controlling the first edge of the second test clock to be asynchronous to the first edge of the first test clock.
7. The method of claim 6, further comprising controlling the first edge of the first test clock to be synchronous to the second edge of the second test clock.
8. The method of claim 7, wherein the first edge is a rising edge, and the second edge is a falling edge.
9. The method of claim 6, wherein the second clock domain corresponds to a CPU controller, and the first clock domain corresponds to a PCI bus.
10. The method of claim 6, wherein the second clock domain corresponds to a memory bus, and the first clock domain corresponds to an AGP controller.
11. A test system comprising:
a bridge circuit for transferring data from a first clock domain to a second clock domain, comprising:
a first conversion unit corresponding to the first clock domain; and
a second conversion unit electrically connected to the first conversion unit and corresponding to the second clock domain; and
a test circuit electrically connected to the bridge circuit for testing the bridge circuit, comprising:
a first clock-generating module for inputting a first test clock to the first conversion unit for triggering the first conversion unit to transfer a test data to the second conversion unit according to a first edge of the first test clock;
a second clock-generating module for inputting a second test clock to the second conversion unit for triggering the second conversion unit to output an output data according to a second edge of the second test clock, wherein a frequency of the first test clock is an even multiple of a frequency of the second test clock; and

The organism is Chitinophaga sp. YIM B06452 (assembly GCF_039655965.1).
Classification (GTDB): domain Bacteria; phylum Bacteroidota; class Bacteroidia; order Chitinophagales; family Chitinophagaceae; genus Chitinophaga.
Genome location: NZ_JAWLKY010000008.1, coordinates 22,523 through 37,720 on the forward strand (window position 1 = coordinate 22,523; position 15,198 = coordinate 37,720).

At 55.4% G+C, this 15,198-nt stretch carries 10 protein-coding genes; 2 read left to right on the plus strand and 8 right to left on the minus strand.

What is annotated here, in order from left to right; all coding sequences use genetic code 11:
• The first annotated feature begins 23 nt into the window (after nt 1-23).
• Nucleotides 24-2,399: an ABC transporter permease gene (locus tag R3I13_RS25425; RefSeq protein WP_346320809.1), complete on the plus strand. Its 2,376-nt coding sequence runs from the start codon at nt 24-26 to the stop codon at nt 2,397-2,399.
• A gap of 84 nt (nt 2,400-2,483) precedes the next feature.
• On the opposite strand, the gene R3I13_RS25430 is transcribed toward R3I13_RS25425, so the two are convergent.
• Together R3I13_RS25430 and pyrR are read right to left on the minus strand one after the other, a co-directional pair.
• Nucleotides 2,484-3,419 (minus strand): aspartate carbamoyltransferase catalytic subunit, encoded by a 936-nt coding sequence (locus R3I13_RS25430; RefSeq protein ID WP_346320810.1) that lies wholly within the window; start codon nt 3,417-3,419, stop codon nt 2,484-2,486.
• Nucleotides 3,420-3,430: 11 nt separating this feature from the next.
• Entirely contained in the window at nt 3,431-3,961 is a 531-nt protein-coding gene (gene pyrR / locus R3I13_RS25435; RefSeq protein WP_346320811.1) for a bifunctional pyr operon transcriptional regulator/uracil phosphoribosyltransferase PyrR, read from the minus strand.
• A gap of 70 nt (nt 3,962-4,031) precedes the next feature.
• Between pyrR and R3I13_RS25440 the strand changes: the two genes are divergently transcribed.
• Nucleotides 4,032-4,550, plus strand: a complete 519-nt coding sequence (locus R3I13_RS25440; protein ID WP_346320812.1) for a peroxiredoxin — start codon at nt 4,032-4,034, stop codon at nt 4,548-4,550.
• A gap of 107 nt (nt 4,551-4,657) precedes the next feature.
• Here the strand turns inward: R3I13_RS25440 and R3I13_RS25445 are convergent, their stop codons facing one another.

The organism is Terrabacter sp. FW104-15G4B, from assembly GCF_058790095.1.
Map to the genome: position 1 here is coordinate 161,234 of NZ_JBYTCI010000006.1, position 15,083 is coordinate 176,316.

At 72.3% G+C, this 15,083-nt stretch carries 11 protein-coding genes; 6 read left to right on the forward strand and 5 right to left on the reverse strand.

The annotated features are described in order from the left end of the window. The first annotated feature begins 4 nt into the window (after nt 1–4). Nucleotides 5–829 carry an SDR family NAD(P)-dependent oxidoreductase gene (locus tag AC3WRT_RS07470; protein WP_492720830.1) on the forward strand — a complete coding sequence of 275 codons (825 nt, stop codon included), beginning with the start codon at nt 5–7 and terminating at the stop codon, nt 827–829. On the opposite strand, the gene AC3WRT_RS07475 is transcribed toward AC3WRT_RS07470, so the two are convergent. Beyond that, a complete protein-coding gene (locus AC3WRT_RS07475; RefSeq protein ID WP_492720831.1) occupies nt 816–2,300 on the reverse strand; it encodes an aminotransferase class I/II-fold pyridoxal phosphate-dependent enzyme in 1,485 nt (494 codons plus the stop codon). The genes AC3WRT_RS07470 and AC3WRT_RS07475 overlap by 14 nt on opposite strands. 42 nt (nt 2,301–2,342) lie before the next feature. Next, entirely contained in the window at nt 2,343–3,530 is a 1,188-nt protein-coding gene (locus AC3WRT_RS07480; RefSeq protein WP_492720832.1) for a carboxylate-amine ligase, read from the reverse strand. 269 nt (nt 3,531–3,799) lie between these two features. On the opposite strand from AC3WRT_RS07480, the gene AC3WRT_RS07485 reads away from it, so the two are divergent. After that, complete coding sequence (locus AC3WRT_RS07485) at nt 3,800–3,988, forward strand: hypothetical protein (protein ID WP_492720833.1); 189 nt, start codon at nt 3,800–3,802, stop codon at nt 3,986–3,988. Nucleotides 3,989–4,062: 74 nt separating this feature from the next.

a control module electrically connected to the first clock-generating module and the second clock-generating module, for controlling the first edge of the second test clock to be asynchronous to the first edge of the first test clock.
12. The test system of claim 11, wherein the first edge is a rising edge, and the second edge is a falling edge.
13. The test system of claim 12, wherein the test circuit controls the rising edge of the first test clock to be synchronous to the falling edge of the second test clock.
14. The test system of claim 11, wherein the first clock domain corresponds to a CPU controller, and the second clock domain corresponds to a PCI bus.
15. The test system of claim 11, wherein the first clock domain corresponds to a memory bus, and the second clock domain corresponds to an AGP controller.
16. A test system comprising:
a bridge circuit for transferring data from a first clock domain to a second clock domain, comprising:
a first conversion unit corresponding to the first clock domain; and
a second conversion unit electrically connected to the first conversion unit and corresponding to the second clock domain; and
a test circuit electrically connected to the bridge circuit for testing the bridge circuit, comprising:
a first clock-generating module for inputting a first test clock to the first conversion unit for triggering the first conversion unit to transfer a test data to the second conversion unit according to a first edge of the first test clock;
a second clock-generating module for inputting a second test clock to the second conversion unit for triggering the second conversion unit to output an output data according to a first edge of the second test clock, wherein a frequency of the second test clock is an even multiple of a frequency of the first test clock; and
a control module electrically connected to the first clock-generating module and the second clock-generating module, for controlling the first edge of the second test clock to be asynchronous to the first edge of the first test clock.